Facebook stock dropped. Here’s why it doesn’t really matter.

The plunge.

Last week, on Thursday, July 26, Facebook stock saw an enormous drop of 20%. Predictably, big investors and news outlets alike smelled blood and lunged. With such a large decrease in stock value, several outlets have taken an apocalyptic stance on the future of Facebook. However, this isn’t the first time Facebook stocks have taken a major hit. Just earlier this year in March, after the Cambridge Analytica scandal, the stock plunged 18%. Since then, though, Facebook has seen an impressive resurgence. Prior to Thursday’s drop, the stock had seen an unprecedented rise in 70% overall.

The context.

Thursday’s plunge comes as a cumulation of several things weighing on the backs of Facebook execs. For one, increasing discourse around privacy practices has led Facebook to shift its algorithm and design several times in recent months. When big investors sniff a hint of change that may be negatively newsworthy or may affect their payouts, they quickly withdraw. As such, these top-down changes in the way Facebook operates have had an impact on their overall stock value. Likewise, the publicity surrounding Facebook and their accused involvement in the recent manipulation of the presidential election has worked itself to a head. It’s likely that this, too, affected the major plunge in Facebook stock on Thursday.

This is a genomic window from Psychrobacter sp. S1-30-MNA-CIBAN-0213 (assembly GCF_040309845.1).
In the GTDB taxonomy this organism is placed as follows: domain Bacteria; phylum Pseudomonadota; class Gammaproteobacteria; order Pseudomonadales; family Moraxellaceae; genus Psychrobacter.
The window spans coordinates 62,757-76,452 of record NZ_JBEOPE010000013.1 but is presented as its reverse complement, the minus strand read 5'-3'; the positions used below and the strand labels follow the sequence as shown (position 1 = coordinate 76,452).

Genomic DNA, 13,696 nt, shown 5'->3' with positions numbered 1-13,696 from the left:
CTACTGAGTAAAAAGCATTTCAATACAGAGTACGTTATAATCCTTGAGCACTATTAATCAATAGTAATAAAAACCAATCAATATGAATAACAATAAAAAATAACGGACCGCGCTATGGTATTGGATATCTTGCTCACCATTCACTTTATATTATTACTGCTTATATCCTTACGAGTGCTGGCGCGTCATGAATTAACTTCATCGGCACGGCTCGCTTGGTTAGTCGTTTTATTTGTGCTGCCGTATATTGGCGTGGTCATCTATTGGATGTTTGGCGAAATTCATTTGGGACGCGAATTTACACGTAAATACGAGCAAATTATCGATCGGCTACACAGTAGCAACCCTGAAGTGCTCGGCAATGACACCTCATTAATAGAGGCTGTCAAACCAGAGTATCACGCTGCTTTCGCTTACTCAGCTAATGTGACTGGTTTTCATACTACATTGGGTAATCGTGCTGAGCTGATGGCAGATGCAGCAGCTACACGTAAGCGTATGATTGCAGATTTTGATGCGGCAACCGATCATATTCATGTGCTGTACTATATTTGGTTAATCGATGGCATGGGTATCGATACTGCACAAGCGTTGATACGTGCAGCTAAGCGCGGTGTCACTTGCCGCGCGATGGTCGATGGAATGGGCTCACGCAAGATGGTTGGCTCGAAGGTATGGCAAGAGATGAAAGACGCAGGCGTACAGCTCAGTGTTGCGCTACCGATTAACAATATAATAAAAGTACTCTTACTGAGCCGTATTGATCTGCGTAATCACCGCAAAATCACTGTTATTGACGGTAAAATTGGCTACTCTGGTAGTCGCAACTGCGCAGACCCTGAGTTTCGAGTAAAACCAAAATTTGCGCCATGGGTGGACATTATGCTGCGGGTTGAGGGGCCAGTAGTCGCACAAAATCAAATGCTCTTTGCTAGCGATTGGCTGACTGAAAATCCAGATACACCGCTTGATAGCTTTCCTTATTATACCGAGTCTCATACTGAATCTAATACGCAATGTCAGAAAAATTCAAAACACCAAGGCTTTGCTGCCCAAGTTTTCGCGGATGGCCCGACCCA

The big deal (or lack thereof.)

Let’s take a look at Facebook’s major plunge in the past month.

 

 

Pretty bad, right?

Not so much when you look at the past year.

 

 

Or the past five years.

 

 

Some experts argue that this drop was almost inevitable, and certainly necessary for a big giant like Facebook. In fact, even Apple (who just became the first company to reach a value of $1 trillion) had some major adjustment points in their growth cycle. When looking at the overall price point of Facebook as it stands now, this plunge isn’t really that big of a deal. Facebook is not a startup – and thus, they can handle (and likely proactively prepared for) this type of stock drop. Even more, lately Facebook has been – well – absolutely killing it. Over the past year, Facebook beat expectations for earnings per share. Facebook now has 2.5 billion users and consistently meets revenue expectations per quarter.

A likely explanation for the plunge in Facebook stock last week is mob mentality. When change is in the air, some run for the hills. (Plot twist: big investors are no different.) This is especially true when it comes to matters of privacy, ads, and scandal. But to face the cold, hard, truth…

Facebook is here to stay.

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